The African revolution book project
A new summary and table of contents for a book of 60,000 words that I hope to complete for Polity Press by next spring: The African Revolution: Africa in the 21st century world. The two lectures posted on May 16 contain an outline of the argument.
What are Africa’s prospects for the coming half-century, viewed in the light of the century that has just passed and of its relationship to world society in the long run? Africa’s relative poverty has increased in the last half-century, but, from being the most sparsely populated and least urbanized major region around 1900, its share of the world’s population now equals its share of the total land mass; and urbanization there is fast approaching the global average. Our task is to understand the unprecedented speed and scale of this ‘urban revolution’; and specifically how the social conditions it has generated lay the groundwork for whatever lies ahead.
‘Africa’ refers to both a continent and a race. The continent is divided into three disparate regions — North, South and Middle (West, Central and East Africa); but these are now converging to some degree, raising the prospect of economic and political union. The drive to bring Africa closer together is fuelled by the aspiration of black people everywhere for their long-delayed emancipation; and this is a matter of universal concern since the blight of racism – seeing ‘through a glass darkly’ (St. Paul) — affects us all.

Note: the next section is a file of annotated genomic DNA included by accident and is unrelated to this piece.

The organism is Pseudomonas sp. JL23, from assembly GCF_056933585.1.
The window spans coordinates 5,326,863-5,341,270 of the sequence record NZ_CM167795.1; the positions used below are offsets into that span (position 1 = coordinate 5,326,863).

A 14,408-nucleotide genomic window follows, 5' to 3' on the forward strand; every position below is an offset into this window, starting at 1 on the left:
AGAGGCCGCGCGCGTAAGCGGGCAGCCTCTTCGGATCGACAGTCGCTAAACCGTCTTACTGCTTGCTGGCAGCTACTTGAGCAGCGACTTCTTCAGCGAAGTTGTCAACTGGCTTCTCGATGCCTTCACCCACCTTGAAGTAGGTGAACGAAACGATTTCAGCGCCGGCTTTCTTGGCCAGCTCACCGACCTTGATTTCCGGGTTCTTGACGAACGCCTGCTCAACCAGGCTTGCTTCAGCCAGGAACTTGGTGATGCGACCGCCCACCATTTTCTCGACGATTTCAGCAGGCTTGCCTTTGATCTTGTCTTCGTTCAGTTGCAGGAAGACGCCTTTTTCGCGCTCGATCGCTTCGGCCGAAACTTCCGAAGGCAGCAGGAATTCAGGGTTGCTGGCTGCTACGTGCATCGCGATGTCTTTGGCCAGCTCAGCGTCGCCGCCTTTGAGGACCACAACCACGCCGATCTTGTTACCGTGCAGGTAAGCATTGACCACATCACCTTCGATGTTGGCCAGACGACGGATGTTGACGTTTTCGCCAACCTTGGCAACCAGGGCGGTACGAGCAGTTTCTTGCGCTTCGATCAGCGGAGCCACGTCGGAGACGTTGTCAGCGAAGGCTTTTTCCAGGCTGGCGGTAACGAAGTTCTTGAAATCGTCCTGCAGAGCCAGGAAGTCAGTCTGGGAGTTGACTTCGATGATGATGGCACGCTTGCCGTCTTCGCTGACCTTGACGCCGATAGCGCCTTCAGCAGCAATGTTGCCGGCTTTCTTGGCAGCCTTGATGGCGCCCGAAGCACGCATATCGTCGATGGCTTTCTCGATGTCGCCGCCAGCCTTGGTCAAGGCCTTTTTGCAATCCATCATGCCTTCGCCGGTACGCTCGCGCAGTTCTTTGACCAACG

What prospects does neo-liberal globalization hold for Africa as a whole? Its experience in the twentieth century is often represented as a failure to ‘develop’. Here I explore the conditions for an African liberal revolution soon, a turnaround rapid enough to merit comparison with Europe and America earlier or with Asia today. Its growth pole should be cultural production, harnessing the energies of Africa’s cities linked to a new diaspora by the communications revolution.
The world is now turning to regional trading blocs; and Africa must follow this trend. The coming revolution could leapfrog many of the obstacles in its path, but not by remaining tied to the national straitjacket worn by African societies since they won independence from colonial rule.
Part I Africa in world historical perspective
1. Africa today: ‘through a glass, darkly’
2. Africa on my mind: a memoir
3. Waiting for emancipation: slavery, colonialism, apartheid
4. The intellectuals of the anti-colonial revolution
Part II African development in the twentieth century
6. Africa’s traditional societies and agrarian civilization
7. Africa’s urban revolution in the twentieth century
8. ‘Development’: the post-colonial counter-revolution
9. Urban commerce and the informal economy
Part III African development in the twenty-first century
10. An African liberal revolution?
11. The cultural sources for a liberal revolution
a. The energy of youth and women
b. The religious revival
c. The explosion of the modern arts
d. The communications revolution
e. The new African diaspora and sub-national identities
12. Classes for and against the liberal revolution
13. Africa must unite